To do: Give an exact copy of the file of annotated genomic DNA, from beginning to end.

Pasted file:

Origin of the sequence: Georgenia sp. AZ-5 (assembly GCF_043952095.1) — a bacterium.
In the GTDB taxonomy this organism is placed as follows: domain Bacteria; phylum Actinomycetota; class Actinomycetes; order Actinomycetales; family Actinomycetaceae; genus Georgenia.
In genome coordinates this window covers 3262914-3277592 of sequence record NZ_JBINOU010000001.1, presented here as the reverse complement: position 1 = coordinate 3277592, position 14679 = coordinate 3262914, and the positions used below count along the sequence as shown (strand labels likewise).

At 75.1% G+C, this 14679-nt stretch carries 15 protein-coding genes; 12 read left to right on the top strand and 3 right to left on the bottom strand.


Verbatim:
Origin of the sequence: Georgenia sp. AZ-5 (assembly GCF_043952095.1) — a bacterium.
In the GTDB taxonomy this organism is placed as follows: domain Bacteria; phylum Actinomycetota; class Actinomycetes; order Actinomycetales; family Actinomycetaceae; genus Georgenia.
In genome coordinates this window covers 3262914-3277592 of sequence record NZ_JBINOU010000001.1, presented here as the reverse complement: position 1 = coordinate 3277592, position 14679 = coordinate 3262914, and the positions used below count along the sequence as shown (strand labels likewise).

At 75.1% G+C, this 14679-nt stretch carries 15 protein-coding genes; 12 read left to right on the top strand and 3 right to left on the bottom strand.